Polish language
speakers around the world and it is one of the official languages of the European Union. Its written standard is the Polish alphabet, which has 9 additions to the letters of the basic Latin script
Latin script
(ą, ć, ę, ł, ń, ó, ś, ź, ż)
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Cognate
In linguistics, cognates are words that have a common etymological origin.[1] For example, the English word dish and the German word Tisch ("table"), are cognates because they both come from Latin discus, which relates to their flat surfaces. Cognates may have evolved similar, different or even opposite meanings. But, in most cases, there are some similar letters in the word. Some words sound similar, but don't come from the same root. These are called false cognates and are described in more detail below. In etymology, the cognate category excludes doublets and loanwords. The word cognate derives from the Latin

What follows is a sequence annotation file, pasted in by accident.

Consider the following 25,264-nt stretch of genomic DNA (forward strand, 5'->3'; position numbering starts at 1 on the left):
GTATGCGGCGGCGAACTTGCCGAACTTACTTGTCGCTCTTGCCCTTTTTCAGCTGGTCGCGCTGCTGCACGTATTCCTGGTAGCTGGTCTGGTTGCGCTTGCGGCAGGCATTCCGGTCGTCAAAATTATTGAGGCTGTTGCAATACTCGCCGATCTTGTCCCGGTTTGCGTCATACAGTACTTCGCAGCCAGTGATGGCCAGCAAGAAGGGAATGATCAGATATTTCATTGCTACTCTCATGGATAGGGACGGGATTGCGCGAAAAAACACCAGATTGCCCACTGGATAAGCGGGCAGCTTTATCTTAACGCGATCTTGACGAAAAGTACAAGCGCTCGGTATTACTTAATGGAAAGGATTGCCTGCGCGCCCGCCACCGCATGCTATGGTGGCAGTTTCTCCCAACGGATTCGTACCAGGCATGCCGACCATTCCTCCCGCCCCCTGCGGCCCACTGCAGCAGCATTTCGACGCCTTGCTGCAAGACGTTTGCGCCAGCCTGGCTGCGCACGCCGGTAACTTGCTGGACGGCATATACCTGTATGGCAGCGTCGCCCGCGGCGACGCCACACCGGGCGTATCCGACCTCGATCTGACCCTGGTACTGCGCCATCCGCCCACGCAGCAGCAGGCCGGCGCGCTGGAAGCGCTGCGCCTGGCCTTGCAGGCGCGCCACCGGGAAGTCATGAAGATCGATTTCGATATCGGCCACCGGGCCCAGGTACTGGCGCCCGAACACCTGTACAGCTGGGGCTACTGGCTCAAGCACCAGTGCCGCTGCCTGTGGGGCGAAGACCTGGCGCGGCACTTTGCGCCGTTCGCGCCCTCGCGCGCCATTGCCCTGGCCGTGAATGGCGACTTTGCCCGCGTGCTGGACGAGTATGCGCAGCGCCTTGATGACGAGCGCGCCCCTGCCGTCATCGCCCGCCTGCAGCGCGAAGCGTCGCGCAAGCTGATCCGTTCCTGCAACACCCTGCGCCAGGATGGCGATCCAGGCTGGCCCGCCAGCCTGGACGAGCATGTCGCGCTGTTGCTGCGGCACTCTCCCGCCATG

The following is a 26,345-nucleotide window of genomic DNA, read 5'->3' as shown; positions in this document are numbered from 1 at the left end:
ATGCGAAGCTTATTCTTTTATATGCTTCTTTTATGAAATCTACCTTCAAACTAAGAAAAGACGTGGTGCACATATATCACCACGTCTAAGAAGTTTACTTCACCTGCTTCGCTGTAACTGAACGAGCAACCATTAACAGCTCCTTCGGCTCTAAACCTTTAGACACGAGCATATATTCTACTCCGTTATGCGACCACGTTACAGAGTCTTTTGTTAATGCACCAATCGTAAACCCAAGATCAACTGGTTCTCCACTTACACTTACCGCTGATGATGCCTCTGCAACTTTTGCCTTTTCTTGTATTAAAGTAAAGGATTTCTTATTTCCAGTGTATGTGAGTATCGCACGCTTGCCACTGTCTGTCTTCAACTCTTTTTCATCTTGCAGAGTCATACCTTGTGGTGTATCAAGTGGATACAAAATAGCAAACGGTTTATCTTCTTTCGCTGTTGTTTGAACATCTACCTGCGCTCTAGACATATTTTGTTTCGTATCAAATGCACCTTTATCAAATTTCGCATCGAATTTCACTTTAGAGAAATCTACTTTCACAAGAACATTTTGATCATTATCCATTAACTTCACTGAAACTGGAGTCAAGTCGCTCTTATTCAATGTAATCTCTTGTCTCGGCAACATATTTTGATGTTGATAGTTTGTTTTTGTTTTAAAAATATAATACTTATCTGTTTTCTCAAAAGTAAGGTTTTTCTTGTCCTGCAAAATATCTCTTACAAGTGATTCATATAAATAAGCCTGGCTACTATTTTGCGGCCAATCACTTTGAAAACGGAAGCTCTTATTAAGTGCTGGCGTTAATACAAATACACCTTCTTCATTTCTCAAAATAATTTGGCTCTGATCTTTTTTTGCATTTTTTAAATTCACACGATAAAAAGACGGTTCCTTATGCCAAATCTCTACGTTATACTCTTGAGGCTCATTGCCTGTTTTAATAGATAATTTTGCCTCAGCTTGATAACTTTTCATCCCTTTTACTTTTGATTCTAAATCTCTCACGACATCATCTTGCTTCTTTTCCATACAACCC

Latin
noun cognatus, which means "blood relative".[2]Contents1 Characteristics 2 Across languages 3 Within the same language 4 False cognates 5 See also 6 References 7 Further reading 8 External linksCharacteristics[edit] Cognates do not need to have the same meaning, which may have changed as the languages developed separately
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Czech Language
Czech (/tʃɛk/; čeština Czech pronunciation: [ˈtʃɛʃcɪna]), historically also Bohemian[6] (/boʊˈhiːmiən, bə-/;[7] lingua Bohemica in Latin), is a West Slavic language
West Slavic language
of the Czech–Slovak group.[6] Spoken by over 10 million people, it serves as the official language of the Czech Republic. Czech is closely related to Slovak, to the point of mutual intelligibility to a very high degree.[8] Like other Slavic languages, Czech is a fusional language with a rich system of morphology and relatively flexible word order. Its vocabulary has been extensively influenced by Latin[9] and German.[10] The Czech–Slovak group developed within West Slavic
West Slavic
in the high medieval period, and the standardization of Czech and Slovak within the Czech–Slovak dialect continuum emerged in the early modern period
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Slavic Languages
The Slavic languages
Slavic languages
(also called Slavonic languages) are the Indo-European languages
Indo-European languages